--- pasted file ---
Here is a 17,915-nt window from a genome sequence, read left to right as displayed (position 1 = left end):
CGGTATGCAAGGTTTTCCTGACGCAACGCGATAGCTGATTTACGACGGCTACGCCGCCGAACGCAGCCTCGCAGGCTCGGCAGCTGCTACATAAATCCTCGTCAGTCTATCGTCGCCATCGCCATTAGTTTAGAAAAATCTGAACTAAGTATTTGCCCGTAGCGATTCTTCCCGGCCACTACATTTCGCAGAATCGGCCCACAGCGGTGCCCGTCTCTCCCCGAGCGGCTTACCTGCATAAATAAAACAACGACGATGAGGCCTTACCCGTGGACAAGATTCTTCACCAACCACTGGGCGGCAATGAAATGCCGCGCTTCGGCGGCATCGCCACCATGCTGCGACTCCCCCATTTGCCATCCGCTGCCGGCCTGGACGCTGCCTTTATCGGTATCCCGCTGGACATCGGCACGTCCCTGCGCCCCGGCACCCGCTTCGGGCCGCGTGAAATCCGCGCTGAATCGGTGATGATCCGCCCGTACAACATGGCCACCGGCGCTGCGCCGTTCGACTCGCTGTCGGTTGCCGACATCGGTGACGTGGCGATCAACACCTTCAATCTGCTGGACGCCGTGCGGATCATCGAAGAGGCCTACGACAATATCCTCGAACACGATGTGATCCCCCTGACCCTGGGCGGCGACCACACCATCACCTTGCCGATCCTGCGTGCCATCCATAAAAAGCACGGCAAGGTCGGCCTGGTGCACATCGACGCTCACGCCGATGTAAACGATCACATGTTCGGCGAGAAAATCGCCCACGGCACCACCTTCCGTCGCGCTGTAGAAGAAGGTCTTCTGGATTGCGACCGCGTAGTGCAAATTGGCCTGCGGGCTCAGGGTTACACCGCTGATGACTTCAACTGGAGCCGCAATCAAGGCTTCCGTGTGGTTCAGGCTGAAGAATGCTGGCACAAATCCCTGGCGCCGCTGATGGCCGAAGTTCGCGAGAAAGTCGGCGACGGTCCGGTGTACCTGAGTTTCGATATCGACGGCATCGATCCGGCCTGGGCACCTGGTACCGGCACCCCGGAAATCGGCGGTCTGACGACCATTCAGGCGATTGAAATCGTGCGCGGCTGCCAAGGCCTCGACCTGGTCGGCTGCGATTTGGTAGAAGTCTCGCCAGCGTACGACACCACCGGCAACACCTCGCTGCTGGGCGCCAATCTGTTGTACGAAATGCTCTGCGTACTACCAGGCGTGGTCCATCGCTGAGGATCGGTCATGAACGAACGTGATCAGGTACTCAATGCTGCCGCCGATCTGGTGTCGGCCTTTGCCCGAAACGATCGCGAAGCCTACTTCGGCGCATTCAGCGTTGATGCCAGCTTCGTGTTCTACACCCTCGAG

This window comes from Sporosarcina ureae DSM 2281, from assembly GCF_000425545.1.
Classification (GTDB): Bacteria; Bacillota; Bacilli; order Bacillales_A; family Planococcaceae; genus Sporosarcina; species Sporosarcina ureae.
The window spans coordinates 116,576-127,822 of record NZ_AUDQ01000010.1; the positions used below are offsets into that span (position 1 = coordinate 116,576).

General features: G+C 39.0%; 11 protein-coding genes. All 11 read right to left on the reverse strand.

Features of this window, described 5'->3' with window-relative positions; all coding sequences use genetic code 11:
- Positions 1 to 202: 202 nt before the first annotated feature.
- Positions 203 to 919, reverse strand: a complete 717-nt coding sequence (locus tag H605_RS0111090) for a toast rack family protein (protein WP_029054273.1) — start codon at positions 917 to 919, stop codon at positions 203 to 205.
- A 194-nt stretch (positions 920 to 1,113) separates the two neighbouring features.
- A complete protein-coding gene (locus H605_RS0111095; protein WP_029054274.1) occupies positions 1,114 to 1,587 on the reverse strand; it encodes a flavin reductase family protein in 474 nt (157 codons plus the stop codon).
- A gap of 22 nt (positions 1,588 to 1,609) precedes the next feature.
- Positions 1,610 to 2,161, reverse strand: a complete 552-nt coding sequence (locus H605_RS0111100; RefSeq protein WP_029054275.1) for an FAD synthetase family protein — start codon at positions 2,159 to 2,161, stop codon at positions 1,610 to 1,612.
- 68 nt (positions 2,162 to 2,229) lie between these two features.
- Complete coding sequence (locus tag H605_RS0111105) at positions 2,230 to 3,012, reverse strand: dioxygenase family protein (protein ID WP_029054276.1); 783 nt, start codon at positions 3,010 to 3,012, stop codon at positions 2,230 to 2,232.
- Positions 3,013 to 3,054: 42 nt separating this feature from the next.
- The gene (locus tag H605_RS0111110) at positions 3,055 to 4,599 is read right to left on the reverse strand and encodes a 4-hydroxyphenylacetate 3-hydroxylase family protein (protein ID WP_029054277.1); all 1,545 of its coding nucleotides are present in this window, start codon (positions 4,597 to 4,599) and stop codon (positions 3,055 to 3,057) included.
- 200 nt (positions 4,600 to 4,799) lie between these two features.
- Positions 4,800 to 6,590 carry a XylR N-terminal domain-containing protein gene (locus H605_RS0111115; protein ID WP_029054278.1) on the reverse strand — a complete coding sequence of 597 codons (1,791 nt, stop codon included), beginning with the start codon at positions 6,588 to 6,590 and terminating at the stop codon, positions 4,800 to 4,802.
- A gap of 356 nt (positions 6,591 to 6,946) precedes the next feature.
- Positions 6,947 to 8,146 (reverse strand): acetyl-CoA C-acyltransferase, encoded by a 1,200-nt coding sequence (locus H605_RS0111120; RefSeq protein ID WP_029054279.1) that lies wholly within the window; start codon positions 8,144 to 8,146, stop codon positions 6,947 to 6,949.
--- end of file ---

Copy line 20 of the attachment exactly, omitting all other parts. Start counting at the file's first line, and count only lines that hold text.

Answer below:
- A gap of 356 nt (positions 6,591 to 6,946) precedes the next feature.